Choosing a Business Structure

When starting your own business, one of the first things you need to do is decide what legal structure your business is going to have.

If you are setting up in business on your own you have two choices – you can either work as a self-employed sole-trader, or you can form your own limited company of which you would be a director.

If you are going into business with other people, then you can still opt to form a limited company, or you could become partners in either a partnership or a limited liability partnership.

This article looks at the pros and cons of each option.


Becoming a self-employed sole-trader is probably the most straightforward way of going into business on your own.

As a sole-trader, there is no legal distinction between you and your business.

On the plus side, this means the procedures for registering your business are a lot simpler than for a limited company. All you need to do is notify the Inland Revenue that you have begun trading as a self-employed individual. You can do this by calling the Inland Revenue’s helpline for the newly self-employed (0845 915 4515) or filling in form CWF1 on the Revenue’s website.

NB – you must tell the Inland Revenue you have become self-employed within three months of the end of the month when your self-employment begins. Failure to do so may result in a £100 fine.

The down side of having no legal separation between you and your business is that you are personally liable for the actions and any debts of your business. If the nature of your business means it requires significant investment or borrowing, this can make the sole-trader route a riskier one than some of the other options such as a limited company.

The record-keeping requirements for a sole-trader business are relatively simple. You will need to prepare basic accounts for the business each year showing the income and expenses of the business. You can do this yourself, or you can use the services of an accountant. You will also have to submit a self-assessment return each year which will include details of your business’s profits or losses.

As you and your business are essentially one and the same, all your profits from trading go straight to you and these profits are taxed as your own income. You will have to pay income tax on this money. In addition you will have to pay a fixed Class 2 National Insurance contribution each week, together with Class 4 NICs on whatever profits you make.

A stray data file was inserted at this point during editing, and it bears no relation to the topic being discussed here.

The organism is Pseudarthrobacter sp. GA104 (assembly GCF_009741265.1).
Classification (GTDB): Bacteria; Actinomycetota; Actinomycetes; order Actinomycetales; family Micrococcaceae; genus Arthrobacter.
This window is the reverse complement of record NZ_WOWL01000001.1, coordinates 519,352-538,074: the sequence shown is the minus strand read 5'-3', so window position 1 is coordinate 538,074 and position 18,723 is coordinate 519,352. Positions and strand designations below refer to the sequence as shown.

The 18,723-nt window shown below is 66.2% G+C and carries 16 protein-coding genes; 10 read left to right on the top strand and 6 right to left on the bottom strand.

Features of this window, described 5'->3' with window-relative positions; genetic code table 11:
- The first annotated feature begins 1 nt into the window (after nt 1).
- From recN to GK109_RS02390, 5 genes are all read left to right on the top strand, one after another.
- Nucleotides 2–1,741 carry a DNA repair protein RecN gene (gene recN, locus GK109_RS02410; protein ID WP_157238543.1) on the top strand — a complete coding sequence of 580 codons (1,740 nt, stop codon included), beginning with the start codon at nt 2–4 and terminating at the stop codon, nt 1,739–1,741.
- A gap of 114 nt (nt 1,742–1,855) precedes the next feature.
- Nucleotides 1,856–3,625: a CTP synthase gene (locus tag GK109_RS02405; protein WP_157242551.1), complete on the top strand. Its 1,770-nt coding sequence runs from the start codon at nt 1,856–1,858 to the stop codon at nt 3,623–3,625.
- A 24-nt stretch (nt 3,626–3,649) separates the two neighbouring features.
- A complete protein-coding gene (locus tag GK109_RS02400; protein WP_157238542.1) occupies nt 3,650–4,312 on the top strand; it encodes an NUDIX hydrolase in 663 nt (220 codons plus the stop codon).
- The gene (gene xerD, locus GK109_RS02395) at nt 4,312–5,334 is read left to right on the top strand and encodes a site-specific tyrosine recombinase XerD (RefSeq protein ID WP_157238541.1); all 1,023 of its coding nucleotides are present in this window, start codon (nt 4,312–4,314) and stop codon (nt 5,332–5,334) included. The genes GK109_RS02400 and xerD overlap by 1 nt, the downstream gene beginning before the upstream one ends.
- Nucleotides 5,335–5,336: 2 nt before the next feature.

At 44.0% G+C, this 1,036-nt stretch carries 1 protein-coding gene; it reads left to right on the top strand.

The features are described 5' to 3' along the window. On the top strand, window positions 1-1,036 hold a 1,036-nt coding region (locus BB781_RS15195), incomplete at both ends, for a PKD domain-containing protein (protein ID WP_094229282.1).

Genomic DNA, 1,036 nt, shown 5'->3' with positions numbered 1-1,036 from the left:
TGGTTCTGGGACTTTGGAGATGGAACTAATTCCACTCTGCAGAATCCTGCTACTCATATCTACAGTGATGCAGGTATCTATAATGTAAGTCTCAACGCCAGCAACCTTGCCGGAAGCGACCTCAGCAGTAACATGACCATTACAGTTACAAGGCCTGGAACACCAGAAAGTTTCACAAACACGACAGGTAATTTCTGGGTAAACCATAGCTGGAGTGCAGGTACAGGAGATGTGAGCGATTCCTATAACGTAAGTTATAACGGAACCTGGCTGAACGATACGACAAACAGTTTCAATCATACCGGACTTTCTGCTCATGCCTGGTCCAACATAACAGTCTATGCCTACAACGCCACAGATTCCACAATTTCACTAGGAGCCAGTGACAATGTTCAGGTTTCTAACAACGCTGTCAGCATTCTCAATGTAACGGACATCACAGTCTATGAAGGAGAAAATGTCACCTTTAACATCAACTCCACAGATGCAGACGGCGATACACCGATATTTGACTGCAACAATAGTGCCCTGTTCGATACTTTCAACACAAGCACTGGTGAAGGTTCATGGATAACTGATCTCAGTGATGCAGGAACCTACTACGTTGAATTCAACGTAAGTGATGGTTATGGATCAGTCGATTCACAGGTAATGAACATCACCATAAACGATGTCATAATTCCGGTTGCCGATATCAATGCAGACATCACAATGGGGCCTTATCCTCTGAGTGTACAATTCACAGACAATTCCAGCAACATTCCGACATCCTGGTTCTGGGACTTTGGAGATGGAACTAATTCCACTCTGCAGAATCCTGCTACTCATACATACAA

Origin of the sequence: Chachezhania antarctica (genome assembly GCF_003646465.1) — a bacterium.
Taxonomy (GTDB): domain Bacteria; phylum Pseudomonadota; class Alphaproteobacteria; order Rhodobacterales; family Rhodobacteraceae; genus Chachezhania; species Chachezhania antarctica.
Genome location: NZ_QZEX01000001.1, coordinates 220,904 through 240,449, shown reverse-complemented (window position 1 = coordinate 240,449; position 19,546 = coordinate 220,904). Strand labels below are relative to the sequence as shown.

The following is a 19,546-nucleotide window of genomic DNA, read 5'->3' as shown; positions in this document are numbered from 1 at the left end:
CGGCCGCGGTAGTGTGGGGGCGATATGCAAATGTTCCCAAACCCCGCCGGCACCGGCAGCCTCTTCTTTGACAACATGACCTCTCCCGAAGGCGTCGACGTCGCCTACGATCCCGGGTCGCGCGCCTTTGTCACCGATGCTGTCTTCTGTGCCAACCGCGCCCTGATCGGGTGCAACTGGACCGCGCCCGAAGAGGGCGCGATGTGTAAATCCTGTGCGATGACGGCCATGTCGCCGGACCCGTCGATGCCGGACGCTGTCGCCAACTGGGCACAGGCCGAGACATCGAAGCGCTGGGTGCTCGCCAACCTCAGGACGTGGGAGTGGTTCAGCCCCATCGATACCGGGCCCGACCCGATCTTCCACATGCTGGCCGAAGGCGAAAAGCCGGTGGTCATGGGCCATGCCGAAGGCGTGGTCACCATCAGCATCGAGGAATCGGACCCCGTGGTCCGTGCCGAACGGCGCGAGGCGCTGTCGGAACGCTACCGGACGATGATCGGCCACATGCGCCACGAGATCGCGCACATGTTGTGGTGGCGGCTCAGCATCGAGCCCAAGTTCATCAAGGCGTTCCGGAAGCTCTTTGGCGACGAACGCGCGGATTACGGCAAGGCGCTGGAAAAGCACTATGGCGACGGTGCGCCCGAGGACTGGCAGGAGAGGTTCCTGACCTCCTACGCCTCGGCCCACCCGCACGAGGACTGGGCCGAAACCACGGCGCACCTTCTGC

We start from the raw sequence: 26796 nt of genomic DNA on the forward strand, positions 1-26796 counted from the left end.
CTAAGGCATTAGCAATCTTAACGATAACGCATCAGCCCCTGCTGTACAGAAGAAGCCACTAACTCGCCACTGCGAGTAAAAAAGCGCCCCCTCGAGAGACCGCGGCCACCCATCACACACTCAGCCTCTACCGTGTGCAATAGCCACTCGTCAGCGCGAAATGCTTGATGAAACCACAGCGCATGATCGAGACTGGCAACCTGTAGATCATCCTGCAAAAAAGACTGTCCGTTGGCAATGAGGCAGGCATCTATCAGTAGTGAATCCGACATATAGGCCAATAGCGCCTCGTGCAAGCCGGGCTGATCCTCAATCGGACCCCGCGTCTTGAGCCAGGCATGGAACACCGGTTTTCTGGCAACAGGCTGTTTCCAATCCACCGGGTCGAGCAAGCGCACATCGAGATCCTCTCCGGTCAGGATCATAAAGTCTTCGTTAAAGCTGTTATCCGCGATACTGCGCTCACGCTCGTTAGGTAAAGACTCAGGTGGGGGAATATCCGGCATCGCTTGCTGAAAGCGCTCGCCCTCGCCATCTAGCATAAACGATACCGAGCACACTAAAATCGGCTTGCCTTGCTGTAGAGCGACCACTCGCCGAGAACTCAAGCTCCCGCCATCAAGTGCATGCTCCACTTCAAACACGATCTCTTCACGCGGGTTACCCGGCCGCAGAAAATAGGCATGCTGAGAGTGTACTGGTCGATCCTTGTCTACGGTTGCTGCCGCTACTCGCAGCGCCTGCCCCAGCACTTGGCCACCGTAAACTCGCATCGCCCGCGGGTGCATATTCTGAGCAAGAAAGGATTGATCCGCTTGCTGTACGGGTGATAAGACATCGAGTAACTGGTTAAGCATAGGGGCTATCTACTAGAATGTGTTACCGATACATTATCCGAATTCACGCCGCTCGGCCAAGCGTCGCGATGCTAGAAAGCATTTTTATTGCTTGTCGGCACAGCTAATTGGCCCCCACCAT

If two or more people want to go into business together, they can form a partnership.

Just like with a sole-trader business, this is a fairly informal arrangement and the partnership is not a distinct legal entity. So, in the same way as for a sole-trader, the partners are personally responsible for any debts the business runs up.

Moreover, each partner is jointly and severally liable for the partnerships debts. This means if one partner runs up large debts on behalf of the partnership and then disappears, the remaining partner(s) can be pursued by the partnership’s creditors. It is therefore very important to ensure you can trust the other members of the partnership.

The profits of the partnership are shared amongst the partners and count as part of their own income. Each partner pays income tax and National Insurance on his share of the profits in the same was as a sole-trader does.

The record-keeping and accounting requirements of a partnership are the same as those described above for a self-employed sole-trader business.

Limited Liability Partnerships (LLP)

Limited liability partnerships were introduced in this country a few years ago as a way in which people could form a partnership that was viewed as a separate legal entity in its own right.

Just like limited companies, LLPs are registered with Companies House. They also have to have a Registered Office.

The advantage of an LLP over a traditional partnership is that each partner’s liability is limited to the amount of money they have invested in the business and to any personal guarantees they have given to raise finance.